Prisons are particular incubators for the spread of disease — and the Hogan administration this week suspended visits to inmates in 20 state-run correctional facilities.
But in a departure from previous policy, the Maryland Department of Public Safety and Correctional Services will allow inmates to make free phone calls and will also allow them to communicate with their families through video chatting services.
“We recognize the tremendous importance of visits and family contact,” said Department of Public Safety and Correctional Services Secretary Robert L. Green. “But it is critical for the health and well-being of our employees and those in our custody that we protect them. This is a human event, and we need to do everything possible to ensure that families can communicate.”
If the virus makes it into any prison that houses large numbers of inmates, experts predict the contagion will spread like wild fire. As a result, local hospitals and medical centers could become overwhelmed.
“Correctional facilities — jails, prisons and detention centers — are the perfect breeding ground for the spread of infectious diseases of any kind — viral, bacterial, fungal, etc.,” said Lipi Roy, a clinical assistant professor at New York University’s Department of Population Health, who worked at the women’s jail at Rikers Island in New York City.
Whether all local jails in Maryland, which operate independent of the state, follow suit on the visitation policy remains to be seen.
Gov. Lawrence J. Hogan Jr. (R) said this week that he is letting those local governments make their own decisions on how to respond to potential community spread.
As of late Friday, officials from the Baltimore County and the Montgomery and Prince George’s county Corrections departments confirmed that they too will suspend inmate visitations from family members and friends temporarily. In some facilities, exceptions are made for attorneys. Prince George’s, like the state, is working to make phone calls free.
A spokeswoman from Montgomery County said officials have implemented some of the same procedures adopted by the state, such as limiting inmate movement, discontinuing visiting and completing extra cleaning at all facilities.
“[We] have introduced a screening questionnaire at our intake facility (Montgomery County Detention Center) to identify any travel outside of the U.S. within the last 30 days as well as exposure to anyone with COVID-19,” said Angela Talley, director of the Montgomery County Department of Correction and Rehabilitation.
Maryland prisons housed nearly 19,000 inmates last year, according to the state Department of Corrections. An additional 2,340 inmates, on average, were housed in five additional state-run detention facilities — or local jails — in Baltimore.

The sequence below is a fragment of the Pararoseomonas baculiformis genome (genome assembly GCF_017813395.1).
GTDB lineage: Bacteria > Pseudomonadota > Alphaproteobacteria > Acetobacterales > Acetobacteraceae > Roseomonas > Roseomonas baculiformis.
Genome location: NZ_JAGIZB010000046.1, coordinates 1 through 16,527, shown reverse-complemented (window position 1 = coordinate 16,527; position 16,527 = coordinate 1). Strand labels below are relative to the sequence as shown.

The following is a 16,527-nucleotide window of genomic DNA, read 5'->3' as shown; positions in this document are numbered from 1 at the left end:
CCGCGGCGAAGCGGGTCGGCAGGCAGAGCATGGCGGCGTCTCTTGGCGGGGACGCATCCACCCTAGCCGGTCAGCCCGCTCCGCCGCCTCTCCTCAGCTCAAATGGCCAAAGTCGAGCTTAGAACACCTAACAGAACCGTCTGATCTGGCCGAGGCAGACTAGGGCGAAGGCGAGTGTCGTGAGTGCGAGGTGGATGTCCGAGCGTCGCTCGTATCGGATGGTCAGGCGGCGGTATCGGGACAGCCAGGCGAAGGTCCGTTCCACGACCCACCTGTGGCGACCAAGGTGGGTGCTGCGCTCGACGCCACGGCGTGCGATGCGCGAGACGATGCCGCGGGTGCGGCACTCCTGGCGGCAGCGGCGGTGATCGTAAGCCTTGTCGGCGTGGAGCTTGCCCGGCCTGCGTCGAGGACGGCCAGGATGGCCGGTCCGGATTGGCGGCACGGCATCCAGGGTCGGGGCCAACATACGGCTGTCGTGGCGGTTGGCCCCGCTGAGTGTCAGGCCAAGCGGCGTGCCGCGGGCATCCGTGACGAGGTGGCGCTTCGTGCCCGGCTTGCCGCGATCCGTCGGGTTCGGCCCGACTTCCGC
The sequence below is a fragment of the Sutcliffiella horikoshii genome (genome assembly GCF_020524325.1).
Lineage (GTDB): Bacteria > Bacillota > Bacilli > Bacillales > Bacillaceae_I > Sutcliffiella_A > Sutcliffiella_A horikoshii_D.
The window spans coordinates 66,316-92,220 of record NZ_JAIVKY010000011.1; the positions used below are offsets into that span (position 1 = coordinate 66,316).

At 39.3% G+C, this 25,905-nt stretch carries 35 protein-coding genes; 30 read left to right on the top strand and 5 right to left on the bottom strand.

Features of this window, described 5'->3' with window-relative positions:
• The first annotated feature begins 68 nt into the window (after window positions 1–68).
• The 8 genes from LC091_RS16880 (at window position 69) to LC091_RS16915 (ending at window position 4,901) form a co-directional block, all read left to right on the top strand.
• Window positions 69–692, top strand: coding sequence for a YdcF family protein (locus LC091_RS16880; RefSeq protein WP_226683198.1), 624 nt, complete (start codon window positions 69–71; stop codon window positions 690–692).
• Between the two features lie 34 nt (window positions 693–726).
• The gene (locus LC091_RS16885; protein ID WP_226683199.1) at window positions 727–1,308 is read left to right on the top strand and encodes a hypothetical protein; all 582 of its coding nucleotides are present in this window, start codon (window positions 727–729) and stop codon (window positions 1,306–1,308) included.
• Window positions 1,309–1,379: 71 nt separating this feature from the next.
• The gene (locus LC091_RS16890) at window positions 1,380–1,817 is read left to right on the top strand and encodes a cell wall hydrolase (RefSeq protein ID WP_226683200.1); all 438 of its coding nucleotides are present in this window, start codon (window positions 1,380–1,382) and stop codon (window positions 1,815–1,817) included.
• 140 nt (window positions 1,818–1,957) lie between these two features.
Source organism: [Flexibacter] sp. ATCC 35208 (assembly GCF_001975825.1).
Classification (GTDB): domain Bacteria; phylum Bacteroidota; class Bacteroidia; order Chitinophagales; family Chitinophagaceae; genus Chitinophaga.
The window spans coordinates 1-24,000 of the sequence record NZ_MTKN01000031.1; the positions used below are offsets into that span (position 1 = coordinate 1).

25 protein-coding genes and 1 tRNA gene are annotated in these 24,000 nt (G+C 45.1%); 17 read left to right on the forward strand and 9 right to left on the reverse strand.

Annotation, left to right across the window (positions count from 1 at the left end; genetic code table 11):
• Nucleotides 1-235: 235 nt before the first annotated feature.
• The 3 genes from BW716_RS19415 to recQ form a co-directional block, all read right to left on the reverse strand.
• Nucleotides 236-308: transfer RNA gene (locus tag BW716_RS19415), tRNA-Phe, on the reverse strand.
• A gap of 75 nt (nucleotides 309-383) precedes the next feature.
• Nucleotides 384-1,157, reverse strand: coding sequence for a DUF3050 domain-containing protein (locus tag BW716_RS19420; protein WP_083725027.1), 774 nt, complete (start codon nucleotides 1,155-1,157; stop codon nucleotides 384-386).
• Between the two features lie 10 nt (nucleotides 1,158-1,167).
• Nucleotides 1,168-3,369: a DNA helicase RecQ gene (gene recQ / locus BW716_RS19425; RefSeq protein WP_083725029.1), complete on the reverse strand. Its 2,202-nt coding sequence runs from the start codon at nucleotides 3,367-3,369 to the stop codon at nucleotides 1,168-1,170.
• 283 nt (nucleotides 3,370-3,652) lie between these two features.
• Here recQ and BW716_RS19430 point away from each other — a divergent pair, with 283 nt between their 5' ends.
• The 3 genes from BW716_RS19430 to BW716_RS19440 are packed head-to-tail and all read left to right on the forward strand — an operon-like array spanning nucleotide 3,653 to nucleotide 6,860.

However, another 11,000 inmates are housed in local Maryland jails across the state, which are operated by local governments. Local jails are short-term facilities where pre-trial inmates or those waiting to be transferred to state or federal institutions are housed.
Many jails, also, only have a small number of beds in their infirmaries.
“We refer to local hospital any time the health care needs extend beyond that the on-site health care staff can provide,” Talley said. “We follow a community standard of practice so if someone needs hospitalization for service we will arrange transport to the hospital.”
The Baltimore County Correctional Institute, which houses 1,500 inmates, has fewer than 15 sick beds. Montgomery County’s facility in Boyds has only 28.
These small medical facilities within local jails can also be incubators for disease.
“It is particularly dangerous in terms of the community contagion because of all the short stays,” said Nancy Fishman, project director of the Vera Institute of Justice. “There are no resources for testing, no ability for proper hygiene. In jails you can have people coming into the community for one or two days, in a tight space, from all over. Then they’re sent back out to the community. If you want to spread a communicable disease, jails are a great way to do it.”
As of Friday, Maryland officials reported 17 confirmed cases of COVID-19, but Hogan said the numbers are expected to rapidly increase.
Even with the clamp-down on visits to state prisons, the establishment of free phone calls is a potentially significant development. Inmates’ rights activists have long complained about the financial burdens placed on Maryland inmates who want to make calls from prison; it isn’t clear whether the change in policy is merely temporary or will become permanent.
Department of Corrections officials would not provide specifics on the costs incurred by inmates who make phone calls or the volume of calls routinely placed by inmates in state prisons.
Glynis Kazanjian is a freelance reporter. She can be reached at [email protected]